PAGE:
Gertrude Stein explaining why she said, “A rose is a rose is a rose.”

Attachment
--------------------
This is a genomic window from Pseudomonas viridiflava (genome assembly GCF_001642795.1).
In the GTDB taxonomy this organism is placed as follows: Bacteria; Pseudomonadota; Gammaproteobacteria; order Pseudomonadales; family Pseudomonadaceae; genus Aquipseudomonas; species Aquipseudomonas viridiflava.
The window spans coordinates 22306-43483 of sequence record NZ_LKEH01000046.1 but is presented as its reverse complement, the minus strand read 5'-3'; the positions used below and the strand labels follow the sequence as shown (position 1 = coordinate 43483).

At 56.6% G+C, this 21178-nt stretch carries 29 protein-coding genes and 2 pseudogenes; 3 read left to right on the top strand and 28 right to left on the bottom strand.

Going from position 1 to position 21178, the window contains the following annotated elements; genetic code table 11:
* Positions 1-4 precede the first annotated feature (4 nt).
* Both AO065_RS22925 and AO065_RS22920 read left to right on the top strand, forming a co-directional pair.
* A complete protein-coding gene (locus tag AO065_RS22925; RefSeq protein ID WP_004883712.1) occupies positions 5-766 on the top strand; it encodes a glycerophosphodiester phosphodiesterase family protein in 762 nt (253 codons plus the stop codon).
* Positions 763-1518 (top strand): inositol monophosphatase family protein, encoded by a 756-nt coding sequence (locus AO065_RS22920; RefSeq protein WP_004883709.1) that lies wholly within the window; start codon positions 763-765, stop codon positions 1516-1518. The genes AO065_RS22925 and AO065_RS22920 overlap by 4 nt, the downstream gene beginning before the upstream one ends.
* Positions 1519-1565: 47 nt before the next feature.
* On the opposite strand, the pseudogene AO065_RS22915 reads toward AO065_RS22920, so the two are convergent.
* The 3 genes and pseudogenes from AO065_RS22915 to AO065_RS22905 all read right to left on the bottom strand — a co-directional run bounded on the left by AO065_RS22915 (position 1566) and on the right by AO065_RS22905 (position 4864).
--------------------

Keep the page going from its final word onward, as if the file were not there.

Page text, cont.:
Can’t you see that when the language was new – as it was with Chaucer and Homer – the poet could use the name of the thing and the thing was really there? He could say “O moon,” “O sea,” “O love” and the moon and the sea and love were really there. And can’t you see that after hundreds of years had gone by and thousands of poems had been written, he could call on those words and find that they were just worn-out literary words… We all know that it’s hard to write poetry in a late age; and we know that you have to put some strangeness, something unexpected, into the structure of the sentence in order to bring back vitality to the noun… Now listen! I’m no fool. I know that in daily life we don’t say, “is a… is a… is a…” Yes, I’m no fool, but I think that in that line the rose is red for the first time in English poetry for a hundred years.